K31 — August 2010 — Alexander Technique
Intro: Yoga, Pilates, tai chi, meditation. All are activities that can improve your health by enhancing the mind-body balance. Now you can add the Alexander technique to that list. It's a very gentle practice geared toward improving your movement, posture and quality of life. Here's more from fitness experts at Mayo Clinic.
"Remember, you're not doing anything. You're undoing the unhelpful."
Undoing the unhelpful. That's a basic principle of the Alexander technique.
"It's a way of recognizing harmful habits of movement and posture, learning how to stop those habits."
Fitness expert Laurel Podulke teaches the Alexander technique. Dena Mamasis says the gentle practice of promoting mind and body balance has not only helped her move more freely and more comfortably, but it's also helped symptoms of essential tremor.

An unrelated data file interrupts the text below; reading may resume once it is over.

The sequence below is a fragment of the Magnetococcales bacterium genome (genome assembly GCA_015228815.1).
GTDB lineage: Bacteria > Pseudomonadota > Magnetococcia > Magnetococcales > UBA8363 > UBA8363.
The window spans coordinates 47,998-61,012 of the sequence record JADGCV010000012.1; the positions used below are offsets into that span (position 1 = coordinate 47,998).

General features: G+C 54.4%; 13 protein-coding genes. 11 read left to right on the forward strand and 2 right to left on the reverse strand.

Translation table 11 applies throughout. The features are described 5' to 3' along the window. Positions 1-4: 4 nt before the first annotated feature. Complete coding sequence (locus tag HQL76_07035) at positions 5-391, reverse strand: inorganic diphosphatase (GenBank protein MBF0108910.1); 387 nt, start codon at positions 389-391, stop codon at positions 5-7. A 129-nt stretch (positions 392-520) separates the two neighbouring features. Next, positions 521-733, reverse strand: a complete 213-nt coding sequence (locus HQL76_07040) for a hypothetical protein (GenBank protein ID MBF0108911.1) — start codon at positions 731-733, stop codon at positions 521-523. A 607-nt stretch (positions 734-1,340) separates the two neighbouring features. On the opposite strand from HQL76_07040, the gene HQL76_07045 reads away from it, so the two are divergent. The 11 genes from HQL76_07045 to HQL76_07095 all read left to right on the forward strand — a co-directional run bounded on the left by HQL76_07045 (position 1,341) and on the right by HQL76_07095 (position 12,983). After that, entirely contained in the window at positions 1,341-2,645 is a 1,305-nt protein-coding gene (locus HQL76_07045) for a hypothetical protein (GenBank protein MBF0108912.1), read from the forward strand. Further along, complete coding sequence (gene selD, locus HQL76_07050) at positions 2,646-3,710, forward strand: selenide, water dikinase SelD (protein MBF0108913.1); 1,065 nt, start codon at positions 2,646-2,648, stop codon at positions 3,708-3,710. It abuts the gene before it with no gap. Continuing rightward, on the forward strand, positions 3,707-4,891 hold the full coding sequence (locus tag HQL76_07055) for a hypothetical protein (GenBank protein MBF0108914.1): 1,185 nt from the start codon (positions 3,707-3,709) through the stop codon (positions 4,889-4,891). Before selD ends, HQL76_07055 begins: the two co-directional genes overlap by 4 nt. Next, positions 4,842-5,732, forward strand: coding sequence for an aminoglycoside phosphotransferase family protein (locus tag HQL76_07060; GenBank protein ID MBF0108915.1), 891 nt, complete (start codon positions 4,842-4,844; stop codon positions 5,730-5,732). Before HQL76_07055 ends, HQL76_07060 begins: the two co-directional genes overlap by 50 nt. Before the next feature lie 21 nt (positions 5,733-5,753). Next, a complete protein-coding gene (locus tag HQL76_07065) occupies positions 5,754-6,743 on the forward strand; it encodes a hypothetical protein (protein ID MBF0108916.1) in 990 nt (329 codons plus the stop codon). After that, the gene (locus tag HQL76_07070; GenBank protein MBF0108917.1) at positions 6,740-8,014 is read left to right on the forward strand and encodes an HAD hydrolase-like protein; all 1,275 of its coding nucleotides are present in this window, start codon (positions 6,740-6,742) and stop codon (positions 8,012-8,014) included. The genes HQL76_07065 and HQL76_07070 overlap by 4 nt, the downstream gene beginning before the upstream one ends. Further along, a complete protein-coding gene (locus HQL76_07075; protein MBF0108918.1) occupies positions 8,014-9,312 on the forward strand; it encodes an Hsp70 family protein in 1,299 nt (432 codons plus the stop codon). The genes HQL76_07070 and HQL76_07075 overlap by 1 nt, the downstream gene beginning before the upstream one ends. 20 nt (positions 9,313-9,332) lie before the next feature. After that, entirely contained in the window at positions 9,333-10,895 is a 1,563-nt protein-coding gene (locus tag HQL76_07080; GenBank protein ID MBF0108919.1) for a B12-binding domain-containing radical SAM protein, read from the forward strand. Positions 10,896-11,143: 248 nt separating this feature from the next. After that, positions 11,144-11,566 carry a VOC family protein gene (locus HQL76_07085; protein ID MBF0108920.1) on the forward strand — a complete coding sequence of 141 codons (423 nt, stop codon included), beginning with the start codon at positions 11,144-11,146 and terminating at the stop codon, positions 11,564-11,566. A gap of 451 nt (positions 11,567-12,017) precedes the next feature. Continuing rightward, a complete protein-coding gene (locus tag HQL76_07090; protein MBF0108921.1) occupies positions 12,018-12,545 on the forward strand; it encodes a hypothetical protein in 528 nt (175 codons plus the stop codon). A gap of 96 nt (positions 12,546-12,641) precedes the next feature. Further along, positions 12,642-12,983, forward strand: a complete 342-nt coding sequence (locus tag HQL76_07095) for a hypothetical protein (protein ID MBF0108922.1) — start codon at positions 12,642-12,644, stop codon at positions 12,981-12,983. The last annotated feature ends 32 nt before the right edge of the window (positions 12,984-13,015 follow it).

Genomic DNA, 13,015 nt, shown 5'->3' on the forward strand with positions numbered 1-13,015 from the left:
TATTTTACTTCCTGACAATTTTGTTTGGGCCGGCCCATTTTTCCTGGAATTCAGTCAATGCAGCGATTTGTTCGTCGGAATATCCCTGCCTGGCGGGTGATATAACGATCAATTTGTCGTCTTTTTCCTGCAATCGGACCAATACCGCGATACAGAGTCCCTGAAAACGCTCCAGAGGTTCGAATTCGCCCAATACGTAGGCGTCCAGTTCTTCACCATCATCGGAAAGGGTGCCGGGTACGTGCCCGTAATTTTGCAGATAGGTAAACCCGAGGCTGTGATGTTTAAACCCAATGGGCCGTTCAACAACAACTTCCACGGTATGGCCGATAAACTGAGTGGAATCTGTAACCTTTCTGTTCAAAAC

"My head shakes continuously. But with the Alexander technique, I completely relax and the essential tremor just disappears for a while."
It does not cure her essential tremor, but Dena says after a session, she's relaxed enough that symptoms lessen for a couple hours. You see, the Alexander technique was developed about 125 years ago by Frederick Matthias Alexander, a Shakespearean actor living in Australia. He developed chronic hoarseness and decided, after years of self-study, that it was caused by bad habits of movement and posture. The Alexander technique uses gentle movements and thought to help you undo those bad habits so you can move more freely and naturally.
"Often our habits cause us to compress or sink, which can create pain and strain. It can make us prone to injury. And the Alexander technique is a mind and body approach to bring the body back into balance."
For Medical Edge, I'm Vivien Williams.
For more information about the Alexander technique, visit our website at…
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